Click on the images to enlarge them.

Bunyip Byways was obviously established after December 15 1994 which is when the two Councils officially came into being, but I was unsure of the exact date. However, through the wonders of a Google search,   I came across a reference to it in the Village Bell, Issue 117 from August 1997. The Village Bell is a community newsletter, run by volunteers from the Upper Beaconsfield Association. This newsletter has been produced continuously since July 1978, a remarkable achievement. Not only that, but you can access them all on-line through the Upper Beaconsfield Association website  https://upperbeaconsfield.org.au/

The article by Jo Carter from the August 1997 Village Bell had this to say about the Bunyip Byways project:  You will have noticed the signs Bunyip Byways which have appeared throughout the Shire, signposting the Bunyip Byways Trail. In an endeavour to attract tourists to the area, the Casey Cardinia Tourism Association has drawn up a trail which promotes the many interesting features and places of natural beauty within our communities. The name 'Bunyip' (Buneep) is derived from a local WOONGI (aboriginal) legend of a mystical water-based creature TOO ROO DUN who lived in the great Koo-Wee-Rup swamp. The cost of the Trail has been met by grants from the Federal Department of Tourism, and Casey and Cardinia Councils. The Trail forms a circular route through Berwick, Harkaway, Cardinia Resevoir, Emerald, Cockatoo, Gembrook, Tynong, Bunyip, Garfield, Cora Lynn, Bayles, KooWee-Rup, Tooradin and Cranbourne. There is a Bunyip Byways tourism map available which will assist travellers to find both well known and lesser known places of interest to explore. The Beaconhills Golf Club and the local restaurant Japonica Jelly are noted on the map. And of course we have many walks in Upper Beaconsfield which are not mentioned in the Bunyip Byways Trails. "This area does have significant attractions and natural features," says Ian Hall of the Tourism Centre. "We want visitors to view the wildlife on the edge of the City, walk in the nature reserves and bushland, as well as try the wine, buy the antiques, visit the nurseries, eat the natural produce and relax in the many restaurants and pubs." The article finishes off with some contact details, which I wont list here, as the holders of  the phone numbers may well have changed in the past 20 years.

This edition also had an interesting article about Tasmanian Tigers in Upper Beaconsfield, hence the masthead of the newsletter.   


There is still a Bunyip Byways sign near the Cardinia Reservoir, on Wellington Road, but that's the only one I know, I should take  a photo of it one day to record it for posterity. And congratulations to the Village Bell team at the Upper Beaconsfield Association who have taken the time to not only produce a newsletter for nearly 40 years but to make the interesting local information available to everyone by digitising the editions and putting them on their website.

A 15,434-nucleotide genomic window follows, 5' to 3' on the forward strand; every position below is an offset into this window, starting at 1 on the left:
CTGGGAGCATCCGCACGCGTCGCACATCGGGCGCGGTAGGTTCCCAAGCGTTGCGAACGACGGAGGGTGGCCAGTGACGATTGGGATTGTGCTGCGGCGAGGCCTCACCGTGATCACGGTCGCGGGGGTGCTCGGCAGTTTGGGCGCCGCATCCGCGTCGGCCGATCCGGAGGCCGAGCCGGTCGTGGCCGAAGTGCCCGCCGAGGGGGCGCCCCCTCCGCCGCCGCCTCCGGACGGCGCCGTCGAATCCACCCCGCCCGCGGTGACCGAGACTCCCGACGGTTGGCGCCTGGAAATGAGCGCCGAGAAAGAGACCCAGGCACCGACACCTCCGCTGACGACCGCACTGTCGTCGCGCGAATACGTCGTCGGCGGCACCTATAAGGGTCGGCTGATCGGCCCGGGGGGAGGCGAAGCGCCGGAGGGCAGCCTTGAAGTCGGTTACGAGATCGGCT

Friday, 21 October 2016

"Settlers and Sawmills" and Bellbrakes, bullocks and bushmen" - the local timber industry

In this post we will look at two great local histories, both written by Mike McCarthy and published by the Light Railway Research Society of Australia  Settlers and Sawmills: a history of West Gippsland Tramways and the industries they served and Bellbrakes, bullocks and bushmen: a sawmilling and tramway history of Gembrook, 1885 - 1985.

I can't believe that I haven't spoken about these two books before because they are both fantastic local histories - meticulously  researched, great information, great photos, great maps and and they cover one of the very early primary industries in this region - the timber industry. Settlers and Sawmills looks at mills and tramlines at Beaconsfield, Officer, Pakenham, Nar Nar Goon, Tynong, Garfield and Bunyip and then continues down the road to Longwarry, Drouin, Warragul to Trafalgar. Bellbrakes, Bullocks and Bushmen covers Gembrook, Gembrook South and Beenak.

As I said before, apart from farming the timber industry was one of  first industries in this area and it was spurred on by the establishment of the Gippsland Railway line that was opened from Oakleigh to Bunyip in October 1877 and fully opened from Melbourne to Sale by 1879. This provided easy transport access to the Melbourne market which needed timber for houses, fences, fuel etc  Early mills that opened in the Gembrook area originally used this line until the Puffing Billy line or Gembrook line was officially opened on December 18, 1900.

Both Officer and Garfield began as railway sidings for the transport of locally harvested timber and then a settlement grew up around the sidings and the towns developed.

I do have a personal interest in this area of our history because my great grandfather, Horatio Weatherhead, and some of my great uncles, Fred, George, Arthur, Frank and Alf Weatherhead are mentioned in this book. Horatio was granted a 2000 acre (just over 800 hectares) sawmilling area at North Tynong in 1908 and the family moved their timber operations from the Wombat forest at Lyonville in 1909. His sons also operated their own mills and Arthur's sons Roy, Max and Cyril also operated a mill, which was worked solely by Roy until 1979.